LOGAN, Utah— The Shingo Prize for Operational Excellence will award “Lean-Led Hospital Design: Creating the Efficient Hospital of the Future” by Naida Grunden and Charles Hagood with the Shingo Research and Professional Publication Award at the 25th Annual Shingo Prize International Conference.
“Receipt of the Shingo Research and Professional Publication Award signifies an authors’ significant contribution to the body of knowledge surrounding operational excellence,” said Robert Miller, executive director of The Shingo Prize. ““The intent is to motivate others to learn from them.”
By “challenging” or competing for an award, authors invite a group of accomplished professionals and trained examiners from The Shingo Prize to thoroughly review their publications. The examiners select the publications they think are worthy of recognition.
“Lean-Led Hospital Design” explores the process and possibilities of designing hospitals – not simply hospital operations, but the physical buildings themselves – within a collaborative environment maintaining efficiency as the common goal. The authors discuss how correct hospital designs have increased and will continue to increase patient safety while eliminating waste, reducing travel and waiting times, lowering costs and, generally, easing some of healthcare’s most persistent problems.
“Finally! Proof that lean can do for hospitals what they have already so spectacularly done for industry – improve processes, create dramatic bottom-line results and align the work culture…and now, while saving lives,” said Gwendolyn Galsworth, visual workplace expert and author of “Work That Makes Sense & Visual Workplace/Visual Thinking.” “Grunden and Hagood make an irrefutable case. Hospital infrastructure in the United States is in a disastrous state of decay and insufficiency. The need for new structures – and new paradigms of thinking – is urgent. A beautifully researched and logically delineated book, ‘Lean-Led Hospital Design’ is a must-read for everyone associated with hospital running and planning – preferably before any action is taken in the old ‘design-bid-build’ sequence.”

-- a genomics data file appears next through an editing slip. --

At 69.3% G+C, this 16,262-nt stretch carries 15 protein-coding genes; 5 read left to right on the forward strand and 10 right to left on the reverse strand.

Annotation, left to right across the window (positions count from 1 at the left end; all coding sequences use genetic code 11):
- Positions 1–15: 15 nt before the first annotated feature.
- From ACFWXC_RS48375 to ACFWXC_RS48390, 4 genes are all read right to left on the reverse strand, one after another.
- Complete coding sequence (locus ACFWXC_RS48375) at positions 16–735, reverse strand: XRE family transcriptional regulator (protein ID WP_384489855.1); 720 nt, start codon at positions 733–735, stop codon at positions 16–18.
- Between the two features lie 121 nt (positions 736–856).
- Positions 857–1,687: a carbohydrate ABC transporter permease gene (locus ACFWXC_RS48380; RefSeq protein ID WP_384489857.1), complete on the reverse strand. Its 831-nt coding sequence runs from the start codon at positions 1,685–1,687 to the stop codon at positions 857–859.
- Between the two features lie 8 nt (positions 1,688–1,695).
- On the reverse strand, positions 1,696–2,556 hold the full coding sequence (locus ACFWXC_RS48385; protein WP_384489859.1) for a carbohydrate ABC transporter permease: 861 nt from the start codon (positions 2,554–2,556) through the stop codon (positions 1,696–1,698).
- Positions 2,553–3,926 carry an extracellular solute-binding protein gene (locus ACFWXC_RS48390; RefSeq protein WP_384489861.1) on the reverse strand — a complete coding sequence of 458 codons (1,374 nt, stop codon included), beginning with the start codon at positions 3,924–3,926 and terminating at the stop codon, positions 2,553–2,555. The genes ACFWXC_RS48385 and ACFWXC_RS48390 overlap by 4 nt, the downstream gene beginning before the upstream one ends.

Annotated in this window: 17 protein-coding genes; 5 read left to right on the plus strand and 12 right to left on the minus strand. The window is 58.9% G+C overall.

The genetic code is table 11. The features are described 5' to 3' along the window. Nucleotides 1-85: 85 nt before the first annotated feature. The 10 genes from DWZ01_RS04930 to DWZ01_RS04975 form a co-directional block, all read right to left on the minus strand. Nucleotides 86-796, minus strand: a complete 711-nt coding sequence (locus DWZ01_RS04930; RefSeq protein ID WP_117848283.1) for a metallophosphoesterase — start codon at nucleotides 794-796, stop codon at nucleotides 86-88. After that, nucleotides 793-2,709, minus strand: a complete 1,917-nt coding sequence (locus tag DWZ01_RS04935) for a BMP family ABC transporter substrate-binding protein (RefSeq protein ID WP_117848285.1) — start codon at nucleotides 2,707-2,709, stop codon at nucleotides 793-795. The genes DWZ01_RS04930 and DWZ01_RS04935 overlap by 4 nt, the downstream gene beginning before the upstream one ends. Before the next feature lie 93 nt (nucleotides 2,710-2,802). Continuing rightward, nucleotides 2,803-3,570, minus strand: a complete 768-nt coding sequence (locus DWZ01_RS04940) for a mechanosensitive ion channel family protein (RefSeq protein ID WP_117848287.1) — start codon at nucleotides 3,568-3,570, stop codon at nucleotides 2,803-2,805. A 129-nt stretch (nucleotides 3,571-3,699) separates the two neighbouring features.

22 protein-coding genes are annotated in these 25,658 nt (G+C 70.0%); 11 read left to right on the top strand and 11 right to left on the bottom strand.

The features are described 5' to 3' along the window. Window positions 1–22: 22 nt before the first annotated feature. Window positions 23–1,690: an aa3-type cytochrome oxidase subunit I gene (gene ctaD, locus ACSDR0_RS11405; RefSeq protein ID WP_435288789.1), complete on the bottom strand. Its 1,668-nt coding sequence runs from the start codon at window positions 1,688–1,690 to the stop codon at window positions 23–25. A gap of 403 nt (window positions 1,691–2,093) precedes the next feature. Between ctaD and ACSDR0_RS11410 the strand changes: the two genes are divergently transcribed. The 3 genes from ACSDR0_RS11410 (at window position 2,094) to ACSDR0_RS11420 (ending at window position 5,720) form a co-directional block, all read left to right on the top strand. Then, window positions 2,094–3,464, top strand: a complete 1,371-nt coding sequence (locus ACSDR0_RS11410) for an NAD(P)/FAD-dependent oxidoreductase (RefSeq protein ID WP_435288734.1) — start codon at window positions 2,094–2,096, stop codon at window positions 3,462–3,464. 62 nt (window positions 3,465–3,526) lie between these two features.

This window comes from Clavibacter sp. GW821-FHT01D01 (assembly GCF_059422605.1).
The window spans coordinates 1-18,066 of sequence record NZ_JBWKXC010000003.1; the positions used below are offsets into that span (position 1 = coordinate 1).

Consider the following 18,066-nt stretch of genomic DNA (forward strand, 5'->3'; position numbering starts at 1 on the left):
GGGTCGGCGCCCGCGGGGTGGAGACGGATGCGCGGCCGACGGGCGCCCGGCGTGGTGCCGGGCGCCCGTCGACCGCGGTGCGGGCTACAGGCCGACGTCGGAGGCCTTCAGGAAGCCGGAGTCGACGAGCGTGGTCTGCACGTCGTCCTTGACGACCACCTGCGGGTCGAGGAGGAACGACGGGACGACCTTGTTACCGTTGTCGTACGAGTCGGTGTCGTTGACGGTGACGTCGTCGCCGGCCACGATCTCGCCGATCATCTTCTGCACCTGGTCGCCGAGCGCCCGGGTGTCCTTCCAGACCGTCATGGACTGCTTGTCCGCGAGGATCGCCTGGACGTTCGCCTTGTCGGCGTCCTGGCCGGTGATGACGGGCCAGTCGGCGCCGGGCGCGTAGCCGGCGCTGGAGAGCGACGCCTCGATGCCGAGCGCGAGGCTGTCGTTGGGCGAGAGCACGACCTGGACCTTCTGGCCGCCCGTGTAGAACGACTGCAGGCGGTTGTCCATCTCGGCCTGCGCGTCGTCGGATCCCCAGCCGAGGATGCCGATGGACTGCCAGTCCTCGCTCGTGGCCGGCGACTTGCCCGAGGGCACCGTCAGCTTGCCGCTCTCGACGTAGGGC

Grunden and Hagood will receive the award during the opening social of the 25th Annual Shingo Prize International Conference held in Provo, Utah, the week of May 6-10, 2013.
About The Shingo Prize
The Shingo Prize for Operational Excellence is an organization housed at Utah State University and named after Japanese industrial engineer Shigeo Shingo. Dr. Shingo distinguished himself as one of the world’s thought leaders in concepts, management systems and improvement techniques that have become known as the Toyota Business System. Drawing from Dr. Shingo’s teachings, The Shingo Prize helps companies and organizations increase their efficiency and effectiveness by developing cultures that better tap the talents of their employees. It also awards and recognizes organizations that demonstrate exceptional results from applying its philosophy and recognizes authors who have contributed important insights and applications of the principles it teaches. Those interested in more information about The Shingo Prize or in registering to attend the 25th Annual International Conference may visit www.shingoprize.org.